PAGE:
Querry No. 9 was in the following terms and the answer was 'Yes':--
'9. Please state clearly (answer Yes/ No) if you would accept the order it these modifications in terms and conditions (Sl. 8) are not acceptable to the Board without imposing any further condition/conditions from your side.'
The proposed modification read along with the reply to querry No. 9 makes it evident that conditions attached by way of modification were not such which the plaintiff was thinking as vital to the contract or which he might be insisting upon. They cannot therefore, be deemed integral conditions to the tender made by the plaintiff. By stating in the letter dated 22-10-1973 that the Board was not agreeable to the modification, it had only exercised the option which the terms of the tender had provided. Non-acceptance of the proposed modification in these circumstances cannot lead to the inference that the defendants had rejected the plaintiff's original tender,
7. Paragraph numbered as 3 in the letter had only informed the plaintiff that the tender of earnest money made by it was not in accordance with the invitation of offers. It has been argued that the plaintiffs' tendering smaller amount than required by the invitation as earnest money was an independent offer made by him and the defendants' demanding from the plaintiff the furnishing of earnest money in addition to what he had already tendered, amounted to rejection of the plaintiff's offer and making of a counter offer fey the defendants to the plaintiff. Reliance in this connection has been placed on the following passage from Halsbury's Laws of England, Third Edition, Volume 8. page 75 paragraph 129:--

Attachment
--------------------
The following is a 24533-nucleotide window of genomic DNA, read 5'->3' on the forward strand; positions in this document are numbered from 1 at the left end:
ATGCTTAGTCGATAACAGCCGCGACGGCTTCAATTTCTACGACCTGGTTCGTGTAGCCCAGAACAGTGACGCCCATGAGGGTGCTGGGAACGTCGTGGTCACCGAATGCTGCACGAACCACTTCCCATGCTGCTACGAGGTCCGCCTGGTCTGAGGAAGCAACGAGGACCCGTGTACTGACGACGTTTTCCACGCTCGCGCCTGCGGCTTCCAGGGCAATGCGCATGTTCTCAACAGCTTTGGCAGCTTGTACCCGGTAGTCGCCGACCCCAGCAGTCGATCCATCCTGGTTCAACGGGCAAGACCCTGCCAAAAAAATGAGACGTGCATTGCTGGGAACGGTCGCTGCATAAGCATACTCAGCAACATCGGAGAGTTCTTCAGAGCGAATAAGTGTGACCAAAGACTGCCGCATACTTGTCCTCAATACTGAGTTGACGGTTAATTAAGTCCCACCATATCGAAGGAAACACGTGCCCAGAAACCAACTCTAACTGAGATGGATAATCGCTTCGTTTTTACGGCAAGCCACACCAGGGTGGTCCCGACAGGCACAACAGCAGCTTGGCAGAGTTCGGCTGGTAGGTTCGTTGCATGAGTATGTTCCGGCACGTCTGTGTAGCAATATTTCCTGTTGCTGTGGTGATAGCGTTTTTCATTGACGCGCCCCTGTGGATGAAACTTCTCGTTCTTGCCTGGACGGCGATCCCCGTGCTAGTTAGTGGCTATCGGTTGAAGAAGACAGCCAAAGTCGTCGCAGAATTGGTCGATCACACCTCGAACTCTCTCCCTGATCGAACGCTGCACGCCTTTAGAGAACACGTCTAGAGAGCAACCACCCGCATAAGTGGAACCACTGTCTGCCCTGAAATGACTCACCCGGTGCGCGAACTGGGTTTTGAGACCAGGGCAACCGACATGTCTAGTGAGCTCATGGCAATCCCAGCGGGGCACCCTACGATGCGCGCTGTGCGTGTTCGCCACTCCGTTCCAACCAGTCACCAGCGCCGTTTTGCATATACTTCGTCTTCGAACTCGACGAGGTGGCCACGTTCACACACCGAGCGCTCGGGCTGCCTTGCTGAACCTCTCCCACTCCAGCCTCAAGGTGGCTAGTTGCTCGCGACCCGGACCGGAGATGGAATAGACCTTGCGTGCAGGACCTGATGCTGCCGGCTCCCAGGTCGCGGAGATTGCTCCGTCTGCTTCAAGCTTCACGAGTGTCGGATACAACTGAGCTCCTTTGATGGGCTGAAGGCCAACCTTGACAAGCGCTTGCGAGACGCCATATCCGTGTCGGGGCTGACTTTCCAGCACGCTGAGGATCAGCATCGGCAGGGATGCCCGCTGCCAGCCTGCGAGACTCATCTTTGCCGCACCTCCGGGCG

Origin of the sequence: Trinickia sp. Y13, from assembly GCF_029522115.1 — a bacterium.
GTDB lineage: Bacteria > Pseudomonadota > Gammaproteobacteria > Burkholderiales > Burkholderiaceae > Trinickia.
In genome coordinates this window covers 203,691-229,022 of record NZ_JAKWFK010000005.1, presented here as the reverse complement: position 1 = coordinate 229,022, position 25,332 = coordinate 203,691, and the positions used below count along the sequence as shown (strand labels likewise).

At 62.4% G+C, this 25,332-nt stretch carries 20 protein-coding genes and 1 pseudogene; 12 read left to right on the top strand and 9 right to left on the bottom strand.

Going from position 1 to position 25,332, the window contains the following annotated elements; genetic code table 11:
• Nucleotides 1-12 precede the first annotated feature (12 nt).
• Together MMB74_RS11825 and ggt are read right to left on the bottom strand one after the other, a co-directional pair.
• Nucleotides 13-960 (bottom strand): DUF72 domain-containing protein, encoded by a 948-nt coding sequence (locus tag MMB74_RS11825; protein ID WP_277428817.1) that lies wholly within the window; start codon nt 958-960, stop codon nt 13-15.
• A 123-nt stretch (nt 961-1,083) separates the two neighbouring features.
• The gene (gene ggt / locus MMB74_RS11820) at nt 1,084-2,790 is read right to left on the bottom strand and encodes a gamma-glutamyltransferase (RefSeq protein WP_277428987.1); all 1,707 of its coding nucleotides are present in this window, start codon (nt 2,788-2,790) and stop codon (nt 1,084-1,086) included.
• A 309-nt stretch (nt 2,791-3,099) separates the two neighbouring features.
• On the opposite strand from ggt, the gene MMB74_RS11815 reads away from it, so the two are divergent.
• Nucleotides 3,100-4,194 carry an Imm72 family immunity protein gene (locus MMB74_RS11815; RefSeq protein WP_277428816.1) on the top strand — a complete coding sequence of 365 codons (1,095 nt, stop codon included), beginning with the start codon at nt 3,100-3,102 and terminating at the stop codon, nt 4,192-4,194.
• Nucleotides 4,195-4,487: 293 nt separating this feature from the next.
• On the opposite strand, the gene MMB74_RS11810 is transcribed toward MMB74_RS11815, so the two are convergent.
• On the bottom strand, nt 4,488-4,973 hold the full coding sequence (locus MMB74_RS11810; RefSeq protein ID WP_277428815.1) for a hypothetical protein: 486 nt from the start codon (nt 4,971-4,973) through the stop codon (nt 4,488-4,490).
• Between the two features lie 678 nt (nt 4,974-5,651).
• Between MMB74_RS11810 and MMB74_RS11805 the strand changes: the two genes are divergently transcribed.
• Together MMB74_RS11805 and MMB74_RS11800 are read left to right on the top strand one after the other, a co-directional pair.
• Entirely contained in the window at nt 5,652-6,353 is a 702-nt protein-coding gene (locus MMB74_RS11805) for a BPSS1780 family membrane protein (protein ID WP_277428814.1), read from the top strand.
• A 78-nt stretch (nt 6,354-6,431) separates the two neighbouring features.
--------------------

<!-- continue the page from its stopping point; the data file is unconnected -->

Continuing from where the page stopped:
'If the acceptance is conditional, or any fresh term is introduced by the person to whom the offer is made, his expression of assent amounts to a counter offer, which in term requires to be accepted by the person who made the original offer. We are unable to find any such counter offer in the present case. Only an opportunity was given to the plaintiff to make good the deficiency. As it was a condition pre-requisite for the entertainment of the offer itself, the demand of compliance of such a condition cannot amount to the making of a counter offer of sale by the defendants. It can in no manner be acceptance of the offer.